It was Aug. 14, more than 24 hours after Shanann Watts and her two young daughters, Bella and Celeste, had been reported missing from their home in Frederick, Colorado, when the community’s idyllic perception of the Watts household was shattered forever.
The news of their disappearance quickly captured headlines, sending shockwaves through the town.
The only hint of trouble at home was a comment from her husband, Chris Watts, to a reporter from ABC's Denver affiliate KMGH-TV the day after his family had gone missing: “We had an emotional conversation. That’s all I’m going to say.”
But what was happening behind closed doors in the weeks before the pregnant mother and her young children went missing?
From the outside, Shanann Watts seemed ecstatic about the summer she was going to spend with her family. She shared on Facebook that she, along with her two girls, would be visiting relatives for an extended period in North Carolina.
“We had a lot of fun,” Shanann Watts’ father, Frank Rzucek, told “20/20” in an exclusive interview, remembering fondly visiting the beach with his granddaughters.
“We played in puddles. We went to the zoo,” his wife and Shanann’s mother, Sandra Rzucek told “20/20” in an exclusive interview.
Chris Watts had stayed at home in Colorado working – but even from afar, Shanann Watts began to sense a change in her husband.
Sandra Rzucek said her daughter had told her that the transformation happened over the course of “a few weeks, maybe a month.”
Nickole Atkinson said her friend Shanann Watts “didn’t know what was wrong.”
“She’d just told me that Chris said he wasn’t happy anymore,” Atkinson said.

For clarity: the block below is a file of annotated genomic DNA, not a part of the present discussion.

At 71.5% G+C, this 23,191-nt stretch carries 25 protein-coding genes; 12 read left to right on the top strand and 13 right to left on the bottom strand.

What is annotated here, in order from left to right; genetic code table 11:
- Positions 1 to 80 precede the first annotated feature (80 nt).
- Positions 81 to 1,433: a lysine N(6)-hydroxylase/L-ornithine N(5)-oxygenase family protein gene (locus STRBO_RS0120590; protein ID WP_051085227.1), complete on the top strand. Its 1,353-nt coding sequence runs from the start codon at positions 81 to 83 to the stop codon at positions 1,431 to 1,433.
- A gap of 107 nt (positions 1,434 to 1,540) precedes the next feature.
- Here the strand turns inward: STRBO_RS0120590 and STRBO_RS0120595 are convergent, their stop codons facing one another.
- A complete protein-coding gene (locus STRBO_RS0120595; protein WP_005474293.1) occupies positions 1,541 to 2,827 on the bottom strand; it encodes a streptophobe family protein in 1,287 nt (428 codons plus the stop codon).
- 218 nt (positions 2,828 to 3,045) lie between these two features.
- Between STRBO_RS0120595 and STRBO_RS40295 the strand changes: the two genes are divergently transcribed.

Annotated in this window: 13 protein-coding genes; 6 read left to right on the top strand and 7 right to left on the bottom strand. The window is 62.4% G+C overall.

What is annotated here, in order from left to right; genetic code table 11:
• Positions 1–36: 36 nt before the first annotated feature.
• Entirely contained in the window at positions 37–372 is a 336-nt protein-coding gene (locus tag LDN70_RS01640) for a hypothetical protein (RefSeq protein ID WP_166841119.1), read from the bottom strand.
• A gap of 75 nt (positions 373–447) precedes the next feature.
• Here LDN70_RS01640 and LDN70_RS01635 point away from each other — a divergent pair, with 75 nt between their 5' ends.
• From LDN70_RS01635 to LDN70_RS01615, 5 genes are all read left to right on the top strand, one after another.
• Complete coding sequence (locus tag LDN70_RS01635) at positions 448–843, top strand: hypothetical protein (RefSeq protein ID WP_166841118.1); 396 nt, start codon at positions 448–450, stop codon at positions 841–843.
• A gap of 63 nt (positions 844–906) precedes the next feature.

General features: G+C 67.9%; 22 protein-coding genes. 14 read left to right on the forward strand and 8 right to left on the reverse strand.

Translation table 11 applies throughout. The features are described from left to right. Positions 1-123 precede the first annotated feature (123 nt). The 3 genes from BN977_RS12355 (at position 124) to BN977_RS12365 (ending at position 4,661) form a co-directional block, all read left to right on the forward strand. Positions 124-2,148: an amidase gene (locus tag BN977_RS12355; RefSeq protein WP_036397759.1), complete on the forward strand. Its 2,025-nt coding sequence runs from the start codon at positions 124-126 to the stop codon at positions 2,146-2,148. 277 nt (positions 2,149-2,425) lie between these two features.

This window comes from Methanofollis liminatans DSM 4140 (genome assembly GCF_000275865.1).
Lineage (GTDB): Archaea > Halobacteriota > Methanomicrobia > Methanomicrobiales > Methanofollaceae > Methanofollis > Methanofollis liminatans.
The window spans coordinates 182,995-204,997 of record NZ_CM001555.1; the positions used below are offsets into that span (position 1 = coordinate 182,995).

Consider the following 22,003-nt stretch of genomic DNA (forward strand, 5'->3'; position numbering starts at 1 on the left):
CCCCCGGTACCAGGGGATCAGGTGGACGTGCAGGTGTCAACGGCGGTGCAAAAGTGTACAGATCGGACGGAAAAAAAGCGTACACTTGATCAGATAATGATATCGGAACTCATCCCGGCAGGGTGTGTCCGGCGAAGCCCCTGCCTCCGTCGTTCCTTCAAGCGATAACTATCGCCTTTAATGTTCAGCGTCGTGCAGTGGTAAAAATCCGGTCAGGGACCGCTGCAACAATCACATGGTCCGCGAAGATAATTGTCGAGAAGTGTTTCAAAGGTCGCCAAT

Court documents released last week that included text messages between Chris and Shanann Watts show that she felt their six-year marriage was unraveling.
On July 10, she asked him: "You ok? lt's like you don't want to talk I kept trying to talk and I had to dig it out of you?"
Chris replied, "I'm fine baby": "I didn't mean to seem short Boo. I love you to the moon and back..."
Two weeks later, Shanann expressed her frustration again in texts to Chris: "While you are working and living the bachelor life I'm carrying our 3rd and fighting with our two kids daily... It's not hard texting love you and miss you."
“If you are done, don't love me, don't want to work this out, not happy anymore and only staying because of kids, I NEED you to tell me," Shanann Watts wrote in one text.
Chris Watts responded with a chilling assurance: "I'm not just staying because of the kids. They are my light and that will not change. I'm not sure what's in my head.”
“She was missing him a lot. She was looking forward to him getting there,” said her friend Addy, who asked that her last name not be used.
Chris Watts joined his family during their last week in North Carolina. But the couple still didn’t get along.
In texts with Addy, Shanann Watts revealed that her husband had told her he was “scared” about having a new baby and he was happy with his two daughters.
“He has changed,” Shanann Watts told her. “I don’t know who he is.”
“Everything will be fine once the baby comes,” Addy replied.